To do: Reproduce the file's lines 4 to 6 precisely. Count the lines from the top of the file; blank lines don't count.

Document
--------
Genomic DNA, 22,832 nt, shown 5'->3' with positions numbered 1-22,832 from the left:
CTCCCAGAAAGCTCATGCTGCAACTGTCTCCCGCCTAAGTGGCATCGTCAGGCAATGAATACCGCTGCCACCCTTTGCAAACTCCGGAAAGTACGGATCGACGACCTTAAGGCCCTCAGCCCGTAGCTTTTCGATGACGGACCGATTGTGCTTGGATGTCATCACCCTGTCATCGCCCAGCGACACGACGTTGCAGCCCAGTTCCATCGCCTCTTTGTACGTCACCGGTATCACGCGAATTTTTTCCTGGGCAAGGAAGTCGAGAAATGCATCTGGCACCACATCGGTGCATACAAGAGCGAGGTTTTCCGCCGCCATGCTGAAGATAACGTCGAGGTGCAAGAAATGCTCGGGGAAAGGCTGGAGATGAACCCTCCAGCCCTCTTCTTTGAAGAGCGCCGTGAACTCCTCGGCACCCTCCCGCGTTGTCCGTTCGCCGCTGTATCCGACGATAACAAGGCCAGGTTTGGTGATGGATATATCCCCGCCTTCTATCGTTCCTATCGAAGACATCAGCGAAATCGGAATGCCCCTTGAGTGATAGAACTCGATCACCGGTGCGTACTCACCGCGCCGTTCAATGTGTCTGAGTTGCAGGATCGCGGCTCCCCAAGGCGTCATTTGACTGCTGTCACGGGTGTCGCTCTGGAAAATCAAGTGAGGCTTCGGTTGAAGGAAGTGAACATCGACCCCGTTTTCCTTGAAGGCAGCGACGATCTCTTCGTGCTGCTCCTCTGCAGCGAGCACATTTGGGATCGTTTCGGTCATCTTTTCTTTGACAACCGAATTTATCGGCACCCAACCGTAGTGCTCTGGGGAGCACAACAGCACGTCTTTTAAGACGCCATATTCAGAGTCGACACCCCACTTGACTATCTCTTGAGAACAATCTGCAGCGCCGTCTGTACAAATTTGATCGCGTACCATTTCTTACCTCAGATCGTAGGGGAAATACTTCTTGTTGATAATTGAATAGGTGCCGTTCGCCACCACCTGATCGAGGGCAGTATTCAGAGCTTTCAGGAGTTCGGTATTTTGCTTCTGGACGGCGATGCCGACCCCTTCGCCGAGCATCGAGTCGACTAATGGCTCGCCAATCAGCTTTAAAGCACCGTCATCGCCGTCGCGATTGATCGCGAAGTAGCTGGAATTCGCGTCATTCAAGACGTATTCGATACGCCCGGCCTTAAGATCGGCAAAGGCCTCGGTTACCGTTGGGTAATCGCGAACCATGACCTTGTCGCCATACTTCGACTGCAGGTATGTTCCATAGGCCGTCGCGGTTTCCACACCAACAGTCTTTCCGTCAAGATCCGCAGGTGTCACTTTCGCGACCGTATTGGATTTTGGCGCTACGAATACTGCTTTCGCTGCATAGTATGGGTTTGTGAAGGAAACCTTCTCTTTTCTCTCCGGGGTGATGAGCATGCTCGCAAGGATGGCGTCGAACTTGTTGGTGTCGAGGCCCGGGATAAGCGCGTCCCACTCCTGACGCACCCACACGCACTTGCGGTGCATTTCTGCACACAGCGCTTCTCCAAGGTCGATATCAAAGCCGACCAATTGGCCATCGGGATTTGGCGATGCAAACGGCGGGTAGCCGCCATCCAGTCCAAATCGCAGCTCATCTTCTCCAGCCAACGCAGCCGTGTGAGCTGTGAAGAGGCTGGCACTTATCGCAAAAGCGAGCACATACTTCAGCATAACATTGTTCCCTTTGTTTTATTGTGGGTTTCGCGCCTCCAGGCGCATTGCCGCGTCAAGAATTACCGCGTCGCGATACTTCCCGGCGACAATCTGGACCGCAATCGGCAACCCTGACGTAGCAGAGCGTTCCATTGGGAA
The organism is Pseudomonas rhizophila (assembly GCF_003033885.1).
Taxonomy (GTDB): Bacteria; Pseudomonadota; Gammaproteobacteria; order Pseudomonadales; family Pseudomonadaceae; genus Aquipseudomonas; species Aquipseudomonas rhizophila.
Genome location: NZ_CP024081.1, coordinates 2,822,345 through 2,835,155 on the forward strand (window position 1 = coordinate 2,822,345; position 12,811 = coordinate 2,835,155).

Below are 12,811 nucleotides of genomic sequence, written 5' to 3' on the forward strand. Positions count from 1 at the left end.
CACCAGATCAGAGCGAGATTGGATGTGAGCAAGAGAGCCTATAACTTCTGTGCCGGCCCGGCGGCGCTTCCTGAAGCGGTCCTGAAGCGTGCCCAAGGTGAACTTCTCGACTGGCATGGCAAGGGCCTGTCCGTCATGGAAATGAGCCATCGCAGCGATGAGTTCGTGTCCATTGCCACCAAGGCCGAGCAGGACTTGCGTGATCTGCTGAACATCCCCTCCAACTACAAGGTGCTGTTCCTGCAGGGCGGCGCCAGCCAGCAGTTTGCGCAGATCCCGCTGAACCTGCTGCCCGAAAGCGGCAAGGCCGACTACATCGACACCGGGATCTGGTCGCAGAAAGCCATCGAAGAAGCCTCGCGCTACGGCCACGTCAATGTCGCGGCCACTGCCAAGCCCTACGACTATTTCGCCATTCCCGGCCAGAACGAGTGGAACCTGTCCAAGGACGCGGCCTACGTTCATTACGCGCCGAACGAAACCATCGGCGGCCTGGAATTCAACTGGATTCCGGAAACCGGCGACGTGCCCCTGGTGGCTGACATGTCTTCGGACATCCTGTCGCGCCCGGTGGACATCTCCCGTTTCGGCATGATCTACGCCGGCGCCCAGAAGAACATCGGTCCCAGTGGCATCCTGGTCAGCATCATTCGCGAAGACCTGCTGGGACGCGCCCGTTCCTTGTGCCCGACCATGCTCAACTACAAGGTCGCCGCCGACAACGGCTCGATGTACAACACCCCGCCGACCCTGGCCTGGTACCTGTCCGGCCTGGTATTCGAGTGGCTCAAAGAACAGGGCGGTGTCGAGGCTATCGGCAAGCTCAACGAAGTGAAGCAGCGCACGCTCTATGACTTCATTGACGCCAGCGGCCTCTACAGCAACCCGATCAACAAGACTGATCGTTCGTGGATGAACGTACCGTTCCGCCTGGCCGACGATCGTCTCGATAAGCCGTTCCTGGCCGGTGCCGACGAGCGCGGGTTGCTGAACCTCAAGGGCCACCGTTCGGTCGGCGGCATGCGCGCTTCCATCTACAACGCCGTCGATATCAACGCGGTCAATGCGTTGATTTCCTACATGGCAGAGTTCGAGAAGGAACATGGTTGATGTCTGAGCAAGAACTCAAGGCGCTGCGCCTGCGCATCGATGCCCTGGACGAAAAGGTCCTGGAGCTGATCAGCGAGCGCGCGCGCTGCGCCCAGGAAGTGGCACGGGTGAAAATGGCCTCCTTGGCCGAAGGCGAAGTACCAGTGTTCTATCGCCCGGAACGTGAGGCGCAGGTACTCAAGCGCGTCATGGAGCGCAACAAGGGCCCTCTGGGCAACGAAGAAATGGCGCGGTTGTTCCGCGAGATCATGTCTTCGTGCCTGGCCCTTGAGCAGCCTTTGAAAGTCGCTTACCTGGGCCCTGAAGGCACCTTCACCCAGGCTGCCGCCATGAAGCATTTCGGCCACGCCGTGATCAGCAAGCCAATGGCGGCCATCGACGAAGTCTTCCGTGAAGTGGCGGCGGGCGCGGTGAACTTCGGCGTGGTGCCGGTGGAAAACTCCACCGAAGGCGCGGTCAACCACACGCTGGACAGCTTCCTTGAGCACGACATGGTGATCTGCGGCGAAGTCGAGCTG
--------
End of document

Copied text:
Taxonomy (GTDB): Bacteria; Pseudomonadota; Gammaproteobacteria; order Pseudomonadales; family Pseudomonadaceae; genus Aquipseudomonas; species Aquipseudomonas rhizophila.
Genome location: NZ_CP024081.1, coordinates 2,822,345 through 2,835,155 on the forward strand (window position 1 = coordinate 2,822,345; position 12,811 = coordinate 2,835,155).

Below are 12,811 nucleotides of genomic sequence, written 5' to 3' on the forward strand. Positions count from 1 at the left end.